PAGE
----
But they are both damaged candidates and the parties have only themselves to blame for their success.

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Democrats have known for years that Hillary would be a seriously flawed candidate.

 “She has always been awkward and uninspiring on the stump,” a senior Democratic consultant once told the Washington Post. “Hillary has Bill’s baggage and now her own as secretary of state — without Bill’s personality, eloquence or warmth.”

 While her damaging e-mail scandal may be relatively new, Hillary has been associated with decades of personal and political contretemps, leading to a clear case of Clinton fatigue among the populace.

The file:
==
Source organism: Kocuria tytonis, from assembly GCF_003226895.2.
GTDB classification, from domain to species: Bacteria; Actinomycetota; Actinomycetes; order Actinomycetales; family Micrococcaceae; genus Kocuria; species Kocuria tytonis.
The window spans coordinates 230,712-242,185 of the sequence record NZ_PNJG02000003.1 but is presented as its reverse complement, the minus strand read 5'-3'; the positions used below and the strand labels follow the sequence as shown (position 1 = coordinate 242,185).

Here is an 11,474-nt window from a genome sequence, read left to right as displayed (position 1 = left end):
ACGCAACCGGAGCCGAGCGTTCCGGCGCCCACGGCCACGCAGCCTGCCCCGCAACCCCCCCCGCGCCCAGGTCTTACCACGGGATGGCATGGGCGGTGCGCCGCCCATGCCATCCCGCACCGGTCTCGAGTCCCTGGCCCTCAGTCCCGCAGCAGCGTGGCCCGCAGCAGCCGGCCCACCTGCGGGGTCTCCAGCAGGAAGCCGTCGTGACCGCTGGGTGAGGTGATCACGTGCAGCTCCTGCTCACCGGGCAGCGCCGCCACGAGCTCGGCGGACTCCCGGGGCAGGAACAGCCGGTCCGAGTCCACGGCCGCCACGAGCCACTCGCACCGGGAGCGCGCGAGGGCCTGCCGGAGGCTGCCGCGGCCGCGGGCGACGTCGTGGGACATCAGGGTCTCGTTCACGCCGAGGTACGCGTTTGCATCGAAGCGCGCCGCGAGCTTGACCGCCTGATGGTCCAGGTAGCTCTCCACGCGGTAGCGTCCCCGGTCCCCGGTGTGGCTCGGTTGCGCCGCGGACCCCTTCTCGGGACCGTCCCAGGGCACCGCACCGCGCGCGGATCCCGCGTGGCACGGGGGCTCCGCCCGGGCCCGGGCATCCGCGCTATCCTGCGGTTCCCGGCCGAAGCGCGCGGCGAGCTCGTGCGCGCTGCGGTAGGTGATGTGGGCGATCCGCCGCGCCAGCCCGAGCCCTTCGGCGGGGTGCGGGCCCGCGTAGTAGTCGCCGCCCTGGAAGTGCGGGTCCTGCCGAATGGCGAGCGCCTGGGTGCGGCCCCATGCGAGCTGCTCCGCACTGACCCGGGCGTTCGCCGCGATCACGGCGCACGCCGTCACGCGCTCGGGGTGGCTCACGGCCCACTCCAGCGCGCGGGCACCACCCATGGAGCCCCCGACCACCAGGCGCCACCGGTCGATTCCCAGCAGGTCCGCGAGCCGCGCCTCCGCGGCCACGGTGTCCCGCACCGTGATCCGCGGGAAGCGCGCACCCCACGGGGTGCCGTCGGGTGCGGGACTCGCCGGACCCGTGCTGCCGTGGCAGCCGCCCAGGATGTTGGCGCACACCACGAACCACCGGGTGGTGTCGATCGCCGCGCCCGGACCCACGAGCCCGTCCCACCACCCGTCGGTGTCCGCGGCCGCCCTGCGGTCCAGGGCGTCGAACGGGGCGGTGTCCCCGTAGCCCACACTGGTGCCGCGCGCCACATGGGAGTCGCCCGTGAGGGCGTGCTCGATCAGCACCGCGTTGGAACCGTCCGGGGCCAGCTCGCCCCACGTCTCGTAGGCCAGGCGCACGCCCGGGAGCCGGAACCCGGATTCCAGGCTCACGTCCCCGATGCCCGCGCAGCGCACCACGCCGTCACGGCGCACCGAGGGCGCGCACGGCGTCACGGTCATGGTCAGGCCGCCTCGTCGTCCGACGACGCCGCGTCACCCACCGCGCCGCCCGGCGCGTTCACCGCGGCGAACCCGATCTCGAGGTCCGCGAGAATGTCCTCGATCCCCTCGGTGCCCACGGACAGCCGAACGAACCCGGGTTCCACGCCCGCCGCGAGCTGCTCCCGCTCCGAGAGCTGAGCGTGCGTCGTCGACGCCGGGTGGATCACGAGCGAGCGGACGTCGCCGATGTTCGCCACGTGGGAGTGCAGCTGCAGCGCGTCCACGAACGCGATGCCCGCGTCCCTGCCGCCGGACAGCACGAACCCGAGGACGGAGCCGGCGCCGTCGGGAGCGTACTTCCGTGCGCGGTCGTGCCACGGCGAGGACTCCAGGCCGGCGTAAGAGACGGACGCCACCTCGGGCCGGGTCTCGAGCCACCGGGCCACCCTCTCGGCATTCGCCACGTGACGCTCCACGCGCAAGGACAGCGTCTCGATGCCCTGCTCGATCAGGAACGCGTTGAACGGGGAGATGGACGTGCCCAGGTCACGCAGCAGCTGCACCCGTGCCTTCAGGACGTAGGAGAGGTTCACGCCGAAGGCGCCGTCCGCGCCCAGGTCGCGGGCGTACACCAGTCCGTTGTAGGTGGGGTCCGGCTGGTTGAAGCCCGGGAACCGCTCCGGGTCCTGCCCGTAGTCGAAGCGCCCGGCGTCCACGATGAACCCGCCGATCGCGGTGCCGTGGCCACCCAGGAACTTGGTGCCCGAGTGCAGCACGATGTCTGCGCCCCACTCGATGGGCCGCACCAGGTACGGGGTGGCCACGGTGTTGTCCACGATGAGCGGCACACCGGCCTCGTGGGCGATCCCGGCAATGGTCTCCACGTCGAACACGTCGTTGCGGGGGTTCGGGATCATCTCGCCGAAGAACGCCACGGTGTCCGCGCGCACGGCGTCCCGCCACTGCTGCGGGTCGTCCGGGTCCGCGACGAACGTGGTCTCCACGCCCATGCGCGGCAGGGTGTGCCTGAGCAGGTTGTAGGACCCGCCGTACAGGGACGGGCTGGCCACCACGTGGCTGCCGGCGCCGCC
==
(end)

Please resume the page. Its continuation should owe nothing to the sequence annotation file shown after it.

Equally troubling to the Democratic Party should be Hillary’s trust gap.

In a July 2015 Quinnipiac University national poll, 57 percent of respondents said Clinton is not honest and trustworthy, one of the worst scores among all the top candidates at the time. And her scores have gotten worse. In a subsequent Quinnipiac poll, 61 percent of respondents said Clinton is not honest and trustworthy.

In an August 2015 Quinnipiac University poll, “liar” was the first word that came to mind more than others in an open-ended question when voters were asked what they think of Clinton, followed by “dishonest” and “untrustworthy”. (“Arrogant” was the first word that came to mind for Trump, but that doesn’t seem quite as toxic)

In January 2016, a poll produced for ABC by Langer Research Associates put Hillary 12 points behind Bernie Sanders, 48-36 percent, in being seen as more honest and trustworthy, a deterioration from 6 points behind in Dec. 2015 and equal to Sanders in October 2015.